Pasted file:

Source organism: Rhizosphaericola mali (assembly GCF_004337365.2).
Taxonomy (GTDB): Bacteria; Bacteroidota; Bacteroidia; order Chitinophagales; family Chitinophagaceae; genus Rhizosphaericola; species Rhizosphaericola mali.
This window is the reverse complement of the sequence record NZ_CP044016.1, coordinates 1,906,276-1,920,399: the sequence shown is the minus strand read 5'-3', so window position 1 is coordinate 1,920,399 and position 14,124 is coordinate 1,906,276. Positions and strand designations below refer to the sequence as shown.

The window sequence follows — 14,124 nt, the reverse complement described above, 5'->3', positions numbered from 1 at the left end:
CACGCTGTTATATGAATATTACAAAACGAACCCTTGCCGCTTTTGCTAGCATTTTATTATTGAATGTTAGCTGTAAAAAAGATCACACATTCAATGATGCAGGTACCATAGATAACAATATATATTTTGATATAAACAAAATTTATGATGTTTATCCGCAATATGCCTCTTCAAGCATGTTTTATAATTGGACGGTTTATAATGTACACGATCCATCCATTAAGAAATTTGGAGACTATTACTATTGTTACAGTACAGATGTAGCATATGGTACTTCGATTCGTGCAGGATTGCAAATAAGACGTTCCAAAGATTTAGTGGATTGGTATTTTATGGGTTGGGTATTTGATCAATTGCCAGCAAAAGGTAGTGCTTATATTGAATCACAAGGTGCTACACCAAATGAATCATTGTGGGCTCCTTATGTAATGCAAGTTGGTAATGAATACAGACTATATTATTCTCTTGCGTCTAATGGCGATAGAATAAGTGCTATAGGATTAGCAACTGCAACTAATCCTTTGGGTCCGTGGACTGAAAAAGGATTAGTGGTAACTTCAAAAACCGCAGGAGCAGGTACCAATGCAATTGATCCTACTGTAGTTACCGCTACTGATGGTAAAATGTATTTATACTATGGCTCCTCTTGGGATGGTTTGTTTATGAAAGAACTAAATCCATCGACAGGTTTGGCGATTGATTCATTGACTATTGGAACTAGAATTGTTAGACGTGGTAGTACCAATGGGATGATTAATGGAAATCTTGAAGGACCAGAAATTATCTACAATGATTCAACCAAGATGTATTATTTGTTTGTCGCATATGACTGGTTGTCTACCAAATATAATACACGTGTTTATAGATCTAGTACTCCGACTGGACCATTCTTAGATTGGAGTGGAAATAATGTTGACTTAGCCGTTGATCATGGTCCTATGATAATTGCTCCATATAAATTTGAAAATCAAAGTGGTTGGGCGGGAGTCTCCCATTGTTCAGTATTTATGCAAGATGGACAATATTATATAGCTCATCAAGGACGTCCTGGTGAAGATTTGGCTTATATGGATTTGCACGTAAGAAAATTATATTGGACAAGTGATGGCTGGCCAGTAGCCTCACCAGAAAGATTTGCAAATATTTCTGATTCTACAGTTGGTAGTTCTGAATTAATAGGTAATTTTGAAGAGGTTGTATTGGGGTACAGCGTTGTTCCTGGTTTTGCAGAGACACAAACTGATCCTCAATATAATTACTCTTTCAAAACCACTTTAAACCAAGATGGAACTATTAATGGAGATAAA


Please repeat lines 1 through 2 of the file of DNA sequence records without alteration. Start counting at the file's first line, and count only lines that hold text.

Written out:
Source organism: Rhizosphaericola mali (assembly GCF_004337365.2).
Taxonomy (GTDB): Bacteria; Bacteroidota; Bacteroidia; order Chitinophagales; family Chitinophagaceae; genus Rhizosphaericola; species Rhizosphaericola mali.